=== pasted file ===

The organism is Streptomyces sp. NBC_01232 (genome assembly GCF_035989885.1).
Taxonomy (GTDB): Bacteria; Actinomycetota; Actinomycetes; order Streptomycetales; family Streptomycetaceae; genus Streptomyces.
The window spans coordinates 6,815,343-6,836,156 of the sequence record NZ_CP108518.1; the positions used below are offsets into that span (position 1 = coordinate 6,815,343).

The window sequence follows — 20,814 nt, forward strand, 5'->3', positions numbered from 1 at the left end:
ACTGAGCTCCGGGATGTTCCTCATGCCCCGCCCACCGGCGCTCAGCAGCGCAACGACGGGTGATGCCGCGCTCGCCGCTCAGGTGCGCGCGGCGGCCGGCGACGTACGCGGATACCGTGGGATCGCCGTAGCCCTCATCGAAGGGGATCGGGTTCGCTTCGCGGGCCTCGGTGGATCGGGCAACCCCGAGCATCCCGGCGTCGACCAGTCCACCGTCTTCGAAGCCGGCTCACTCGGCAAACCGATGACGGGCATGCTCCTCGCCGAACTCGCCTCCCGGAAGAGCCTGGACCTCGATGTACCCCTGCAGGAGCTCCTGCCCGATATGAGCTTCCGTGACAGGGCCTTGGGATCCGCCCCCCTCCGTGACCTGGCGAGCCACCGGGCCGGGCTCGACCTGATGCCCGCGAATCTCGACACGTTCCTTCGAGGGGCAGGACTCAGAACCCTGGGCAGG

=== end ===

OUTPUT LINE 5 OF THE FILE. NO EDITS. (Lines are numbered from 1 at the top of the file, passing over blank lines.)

ACTGAGCTCCGGGATGTTCCTCATGCCCCGCCCACCGGCGCTCAGCAGCGCAACGACGGGTGATGCCGCGCTCGCCGCTCAGGTGCGCGCGGCGGCCGGCGACGTACGCGGATACCGTGGGATCGCCGTAGCCCTCATCGAAGGGGATCGGGTTCGCTTCGCGGGCCTCGGTGGATCGGGCAACCCCGAGCATCCCGGCGTCGACCAGTCCACCGTCTTCGAAGCCGGCTCACTCGGCAAACCGATGACGGGCATGCTCCTCGCCGAACTCGCCTCCCGGAAGAGCCTGGACCTCGATGTACCCCTGCAGGAGCTCCTGCCCGATATGAGCTTCCGTGACAGGGCCTTGGGATCCGCCCCCCTCCGTGACCTGGCGAGCCACCGGGCCGGGCTCGACCTGATGCCCGCGAATCTCGACACGTTCCTTCGAGGGGCAGGACTCAGAACCCTGGGCAGG